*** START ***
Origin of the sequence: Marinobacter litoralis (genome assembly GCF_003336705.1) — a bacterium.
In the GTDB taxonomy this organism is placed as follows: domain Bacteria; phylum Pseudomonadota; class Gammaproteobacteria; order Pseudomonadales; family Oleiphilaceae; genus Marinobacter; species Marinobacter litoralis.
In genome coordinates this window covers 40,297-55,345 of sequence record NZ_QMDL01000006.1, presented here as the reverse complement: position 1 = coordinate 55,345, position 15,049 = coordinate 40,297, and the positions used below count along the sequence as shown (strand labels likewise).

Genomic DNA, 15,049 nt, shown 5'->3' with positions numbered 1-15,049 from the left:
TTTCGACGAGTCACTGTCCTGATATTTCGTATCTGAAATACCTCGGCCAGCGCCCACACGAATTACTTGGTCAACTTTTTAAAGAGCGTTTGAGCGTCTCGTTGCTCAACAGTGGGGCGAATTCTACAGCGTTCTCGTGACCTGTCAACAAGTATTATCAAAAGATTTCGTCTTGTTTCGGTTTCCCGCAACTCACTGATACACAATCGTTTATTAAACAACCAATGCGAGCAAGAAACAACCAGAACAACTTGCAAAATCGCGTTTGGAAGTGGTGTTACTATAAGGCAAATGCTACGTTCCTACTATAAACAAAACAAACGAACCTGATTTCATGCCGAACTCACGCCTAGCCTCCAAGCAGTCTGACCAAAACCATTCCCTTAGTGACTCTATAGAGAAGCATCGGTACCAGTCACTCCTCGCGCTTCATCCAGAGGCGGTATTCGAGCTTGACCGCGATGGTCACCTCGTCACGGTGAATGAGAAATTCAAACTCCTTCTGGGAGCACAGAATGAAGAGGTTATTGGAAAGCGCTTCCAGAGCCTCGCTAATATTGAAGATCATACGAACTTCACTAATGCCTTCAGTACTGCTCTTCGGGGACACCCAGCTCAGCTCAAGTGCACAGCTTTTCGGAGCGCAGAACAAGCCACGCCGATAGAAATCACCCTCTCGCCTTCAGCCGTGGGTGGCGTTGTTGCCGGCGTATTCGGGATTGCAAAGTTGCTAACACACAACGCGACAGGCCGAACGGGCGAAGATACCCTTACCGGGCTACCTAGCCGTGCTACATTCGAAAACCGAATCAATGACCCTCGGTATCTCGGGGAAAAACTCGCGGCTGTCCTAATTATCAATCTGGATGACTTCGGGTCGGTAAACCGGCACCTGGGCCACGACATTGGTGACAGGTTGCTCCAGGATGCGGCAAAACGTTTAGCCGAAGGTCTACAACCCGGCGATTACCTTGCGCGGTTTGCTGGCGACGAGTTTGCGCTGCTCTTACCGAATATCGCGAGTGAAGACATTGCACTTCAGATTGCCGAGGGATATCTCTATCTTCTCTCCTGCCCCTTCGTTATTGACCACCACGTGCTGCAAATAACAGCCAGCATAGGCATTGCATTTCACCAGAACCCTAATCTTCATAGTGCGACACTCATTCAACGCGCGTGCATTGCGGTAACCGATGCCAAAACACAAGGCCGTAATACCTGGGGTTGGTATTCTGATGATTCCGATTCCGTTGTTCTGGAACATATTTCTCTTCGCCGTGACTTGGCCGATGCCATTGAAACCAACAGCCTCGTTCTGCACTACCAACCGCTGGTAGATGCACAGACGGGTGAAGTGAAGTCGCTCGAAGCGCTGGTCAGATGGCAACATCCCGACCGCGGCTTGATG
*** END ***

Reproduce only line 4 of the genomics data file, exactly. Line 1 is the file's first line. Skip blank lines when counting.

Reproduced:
Genomic DNA, 15,049 nt, shown 5'->3' with positions numbered 1-15,049 from the left: